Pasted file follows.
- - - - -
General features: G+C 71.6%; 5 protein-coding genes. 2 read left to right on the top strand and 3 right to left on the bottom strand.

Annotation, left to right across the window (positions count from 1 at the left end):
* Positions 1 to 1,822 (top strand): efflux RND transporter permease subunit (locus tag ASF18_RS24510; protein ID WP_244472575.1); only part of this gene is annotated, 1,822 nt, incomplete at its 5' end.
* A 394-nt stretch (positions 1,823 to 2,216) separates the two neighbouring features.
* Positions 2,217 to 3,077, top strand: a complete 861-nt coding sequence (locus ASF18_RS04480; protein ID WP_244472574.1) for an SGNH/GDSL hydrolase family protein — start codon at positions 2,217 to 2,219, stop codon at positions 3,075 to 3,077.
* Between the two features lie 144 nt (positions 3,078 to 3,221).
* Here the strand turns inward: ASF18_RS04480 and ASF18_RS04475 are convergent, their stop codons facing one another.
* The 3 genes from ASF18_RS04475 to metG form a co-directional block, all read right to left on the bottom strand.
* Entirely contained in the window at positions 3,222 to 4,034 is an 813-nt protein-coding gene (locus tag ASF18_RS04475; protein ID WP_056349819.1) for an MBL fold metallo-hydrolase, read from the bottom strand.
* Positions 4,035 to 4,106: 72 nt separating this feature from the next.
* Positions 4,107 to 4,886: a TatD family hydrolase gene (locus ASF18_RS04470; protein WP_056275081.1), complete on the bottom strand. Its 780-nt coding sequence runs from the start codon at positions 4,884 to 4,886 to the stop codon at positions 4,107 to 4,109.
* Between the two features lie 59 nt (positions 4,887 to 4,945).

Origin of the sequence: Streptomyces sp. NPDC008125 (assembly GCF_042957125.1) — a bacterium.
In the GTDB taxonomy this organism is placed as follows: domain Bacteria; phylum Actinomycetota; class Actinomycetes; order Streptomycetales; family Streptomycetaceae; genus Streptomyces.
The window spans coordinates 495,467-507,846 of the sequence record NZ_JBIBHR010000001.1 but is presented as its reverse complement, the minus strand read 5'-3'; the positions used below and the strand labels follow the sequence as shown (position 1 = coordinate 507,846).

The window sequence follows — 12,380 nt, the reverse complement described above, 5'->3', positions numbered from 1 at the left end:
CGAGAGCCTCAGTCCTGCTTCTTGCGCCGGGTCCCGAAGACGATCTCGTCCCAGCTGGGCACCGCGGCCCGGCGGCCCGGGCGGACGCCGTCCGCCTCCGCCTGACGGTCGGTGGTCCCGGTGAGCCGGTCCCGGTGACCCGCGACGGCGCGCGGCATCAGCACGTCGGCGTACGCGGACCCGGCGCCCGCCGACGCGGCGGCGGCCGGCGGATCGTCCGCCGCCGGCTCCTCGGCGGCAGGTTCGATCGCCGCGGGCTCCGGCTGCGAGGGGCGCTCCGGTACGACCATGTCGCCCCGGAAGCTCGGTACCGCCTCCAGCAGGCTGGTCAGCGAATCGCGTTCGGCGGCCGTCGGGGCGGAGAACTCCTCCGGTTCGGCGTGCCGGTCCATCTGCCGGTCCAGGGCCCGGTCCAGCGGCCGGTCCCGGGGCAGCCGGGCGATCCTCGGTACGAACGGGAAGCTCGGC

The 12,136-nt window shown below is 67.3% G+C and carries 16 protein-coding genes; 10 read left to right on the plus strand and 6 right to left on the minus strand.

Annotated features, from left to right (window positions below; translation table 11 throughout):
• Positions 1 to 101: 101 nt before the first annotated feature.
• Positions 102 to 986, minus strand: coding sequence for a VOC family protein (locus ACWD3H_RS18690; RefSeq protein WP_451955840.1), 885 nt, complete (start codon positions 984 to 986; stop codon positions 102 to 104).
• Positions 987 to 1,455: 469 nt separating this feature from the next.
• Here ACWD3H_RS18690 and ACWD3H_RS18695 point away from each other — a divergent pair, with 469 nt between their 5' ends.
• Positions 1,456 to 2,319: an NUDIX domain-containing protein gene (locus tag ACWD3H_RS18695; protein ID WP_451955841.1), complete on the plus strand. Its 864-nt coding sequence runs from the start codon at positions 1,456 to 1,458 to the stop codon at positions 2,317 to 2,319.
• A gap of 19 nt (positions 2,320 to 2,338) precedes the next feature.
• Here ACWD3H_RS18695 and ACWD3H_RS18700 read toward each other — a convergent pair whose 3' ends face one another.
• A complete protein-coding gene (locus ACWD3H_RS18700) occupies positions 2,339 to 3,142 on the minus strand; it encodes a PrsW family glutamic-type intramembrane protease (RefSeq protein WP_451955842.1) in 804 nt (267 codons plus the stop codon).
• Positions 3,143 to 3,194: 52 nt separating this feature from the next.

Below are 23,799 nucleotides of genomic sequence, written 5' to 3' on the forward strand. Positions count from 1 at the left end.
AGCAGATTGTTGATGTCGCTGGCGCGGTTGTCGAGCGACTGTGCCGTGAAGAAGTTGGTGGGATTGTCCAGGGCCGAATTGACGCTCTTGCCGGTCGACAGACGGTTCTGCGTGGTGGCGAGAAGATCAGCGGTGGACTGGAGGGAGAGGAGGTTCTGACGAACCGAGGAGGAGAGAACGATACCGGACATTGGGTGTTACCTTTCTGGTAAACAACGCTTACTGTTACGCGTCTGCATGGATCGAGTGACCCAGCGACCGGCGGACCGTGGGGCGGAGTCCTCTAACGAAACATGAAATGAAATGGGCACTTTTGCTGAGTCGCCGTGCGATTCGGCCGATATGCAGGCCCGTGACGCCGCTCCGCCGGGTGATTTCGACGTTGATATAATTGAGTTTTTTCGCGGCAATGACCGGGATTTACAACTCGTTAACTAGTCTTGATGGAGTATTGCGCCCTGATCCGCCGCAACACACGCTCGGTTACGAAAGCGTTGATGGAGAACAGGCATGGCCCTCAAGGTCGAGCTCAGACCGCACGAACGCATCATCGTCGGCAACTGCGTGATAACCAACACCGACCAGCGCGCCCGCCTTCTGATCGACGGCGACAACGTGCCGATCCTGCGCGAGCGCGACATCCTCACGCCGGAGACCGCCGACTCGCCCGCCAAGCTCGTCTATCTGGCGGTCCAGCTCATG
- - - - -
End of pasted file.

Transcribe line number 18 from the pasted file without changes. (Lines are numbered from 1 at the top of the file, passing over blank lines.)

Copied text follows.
The 12,136-nt window shown below is 67.3% G+C and carries 16 protein-coding genes; 10 read left to right on the plus strand and 6 right to left on the minus strand.